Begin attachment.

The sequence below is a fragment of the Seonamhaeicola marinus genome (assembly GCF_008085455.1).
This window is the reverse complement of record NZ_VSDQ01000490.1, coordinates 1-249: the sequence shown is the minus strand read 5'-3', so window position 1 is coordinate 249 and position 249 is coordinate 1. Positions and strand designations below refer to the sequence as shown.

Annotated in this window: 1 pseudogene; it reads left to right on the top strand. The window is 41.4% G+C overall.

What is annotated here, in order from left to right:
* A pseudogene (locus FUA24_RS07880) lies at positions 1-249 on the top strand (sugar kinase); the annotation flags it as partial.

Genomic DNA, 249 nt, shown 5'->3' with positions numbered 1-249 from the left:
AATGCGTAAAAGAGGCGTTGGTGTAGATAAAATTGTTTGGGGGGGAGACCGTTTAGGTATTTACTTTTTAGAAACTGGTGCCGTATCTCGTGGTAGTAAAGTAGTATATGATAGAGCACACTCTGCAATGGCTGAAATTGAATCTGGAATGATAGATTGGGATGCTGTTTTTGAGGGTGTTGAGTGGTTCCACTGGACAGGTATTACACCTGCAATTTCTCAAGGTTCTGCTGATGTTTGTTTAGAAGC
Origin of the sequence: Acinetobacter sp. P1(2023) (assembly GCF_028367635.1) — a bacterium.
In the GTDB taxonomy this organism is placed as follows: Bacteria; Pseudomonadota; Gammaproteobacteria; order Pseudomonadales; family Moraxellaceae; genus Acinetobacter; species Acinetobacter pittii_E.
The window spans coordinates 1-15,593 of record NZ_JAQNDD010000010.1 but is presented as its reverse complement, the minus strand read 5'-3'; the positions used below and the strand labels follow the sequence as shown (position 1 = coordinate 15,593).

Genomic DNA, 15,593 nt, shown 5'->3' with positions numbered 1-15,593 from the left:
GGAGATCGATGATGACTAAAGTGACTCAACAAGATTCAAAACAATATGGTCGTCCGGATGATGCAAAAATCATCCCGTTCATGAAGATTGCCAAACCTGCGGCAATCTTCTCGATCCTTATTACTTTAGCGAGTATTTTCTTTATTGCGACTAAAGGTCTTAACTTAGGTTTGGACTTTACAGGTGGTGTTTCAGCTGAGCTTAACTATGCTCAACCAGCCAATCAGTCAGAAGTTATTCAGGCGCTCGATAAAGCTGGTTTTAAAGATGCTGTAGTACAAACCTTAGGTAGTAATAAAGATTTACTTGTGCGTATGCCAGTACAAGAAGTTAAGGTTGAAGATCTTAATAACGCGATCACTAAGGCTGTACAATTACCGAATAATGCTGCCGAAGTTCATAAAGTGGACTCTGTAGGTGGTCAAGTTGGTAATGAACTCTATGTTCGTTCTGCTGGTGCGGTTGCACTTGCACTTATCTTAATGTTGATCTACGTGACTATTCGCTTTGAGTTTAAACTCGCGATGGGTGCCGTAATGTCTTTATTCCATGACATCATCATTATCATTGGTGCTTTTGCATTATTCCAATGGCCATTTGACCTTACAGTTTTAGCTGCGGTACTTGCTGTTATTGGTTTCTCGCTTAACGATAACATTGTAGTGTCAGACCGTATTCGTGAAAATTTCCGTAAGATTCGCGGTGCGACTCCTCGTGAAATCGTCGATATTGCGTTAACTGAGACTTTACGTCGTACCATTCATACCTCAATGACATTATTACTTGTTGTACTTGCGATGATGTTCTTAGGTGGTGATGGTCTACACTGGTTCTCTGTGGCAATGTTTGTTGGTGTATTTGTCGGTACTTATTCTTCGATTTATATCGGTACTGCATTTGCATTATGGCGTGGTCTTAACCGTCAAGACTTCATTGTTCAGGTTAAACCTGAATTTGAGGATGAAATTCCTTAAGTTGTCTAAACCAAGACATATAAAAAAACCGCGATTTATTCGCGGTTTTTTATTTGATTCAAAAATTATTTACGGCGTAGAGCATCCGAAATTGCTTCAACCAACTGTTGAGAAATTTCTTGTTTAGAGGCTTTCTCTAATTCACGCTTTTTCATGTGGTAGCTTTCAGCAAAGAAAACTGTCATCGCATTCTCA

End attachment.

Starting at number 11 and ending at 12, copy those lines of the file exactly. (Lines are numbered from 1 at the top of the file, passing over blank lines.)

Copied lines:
Genomic DNA, 15,593 nt, shown 5'->3' with positions numbered 1-15,593 from the left:
GGAGATCGATGATGACTAAAGTGACTCAACAAGATTCAAAACAATATGGTCGTCCGGATGATGCAAAAATCATCCCGTTCATGAAGATTGCCAAACCTGCGGCAATCTTCTCGATCCTTATTACTTTAGCGAGTATTTTCTTTATTGCGACTAAAGGTCTTAACTTAGGTTTGGACTTTACAGGTGGTGTTTCAGCTGAGCTTAACTATGCTCAACCAGCCAATCAGTCAGAAGTTATTCAGGCGCTCGATAAAGCTGGTTTTAAAGATGCTGTAGTACAAACCTTAGGTAGTAATAAAGATTTACTTGTGCGTATGCCAGTACAAGAAGTTAAGGTTGAAGATCTTAATAACGCGATCACTAAGGCTGTACAATTACCGAATAATGCTGCCGAAGTTCATAAAGTGGACTCTGTAGGTGGTCAAGTTGGTAATGAACTCTATGTTCGTTCTGCTGGTGCGGTTGCACTTGCACTTATCTTAATGTTGATCTACGTGACTATTCGCTTTGAGTTTAAACTCGCGATGGGTGCCGTAATGTCTTTATTCCATGACATCATCATTATCATTGGTGCTTTTGCATTATTCCAATGGCCATTTGACCTTACAGTTTTAGCTGCGGTACTTGCTGTTATTGGTTTCTCGCTTAACGATAACATTGTAGTGTCAGACCGTATTCGTGAAAATTTCCGTAAGATTCGCGGTGCGACTCCTCGTGAAATCGTCGATATTGCGTTAACTGAGACTTTACGTCGTACCATTCATACCTCAATGACATTATTACTTGTTGTACTTGCGATGATGTTCTTAGGTGGTGATGGTCTACACTGGTTCTCTGTGGCAATGTTTGTTGGTGTATTTGTCGGTACTTATTCTTCGATTTATATCGGTACTGCATTTGCATTATGGCGTGGTCTTAACCGTCAAGACTTCATTGTTCAGGTTAAACCTGAATTTGAGGATGAAATTCCTTAAGTTGTCTAAACCAAGACATATAAAAAAACCGCGATTTATTCGCGGTTTTTTATTTGATTCAAAAATTATTTACGGCGTAGAGCATCCGAAATTGCTTCAACCAACTGTTGAGAAATTTCTTGTTTAGAGGCTTTCTCTAATTCACGCTTTTTCATGTGGTAGCTTTCAGCAAAGAAAACTGTCATCGCATTCTCA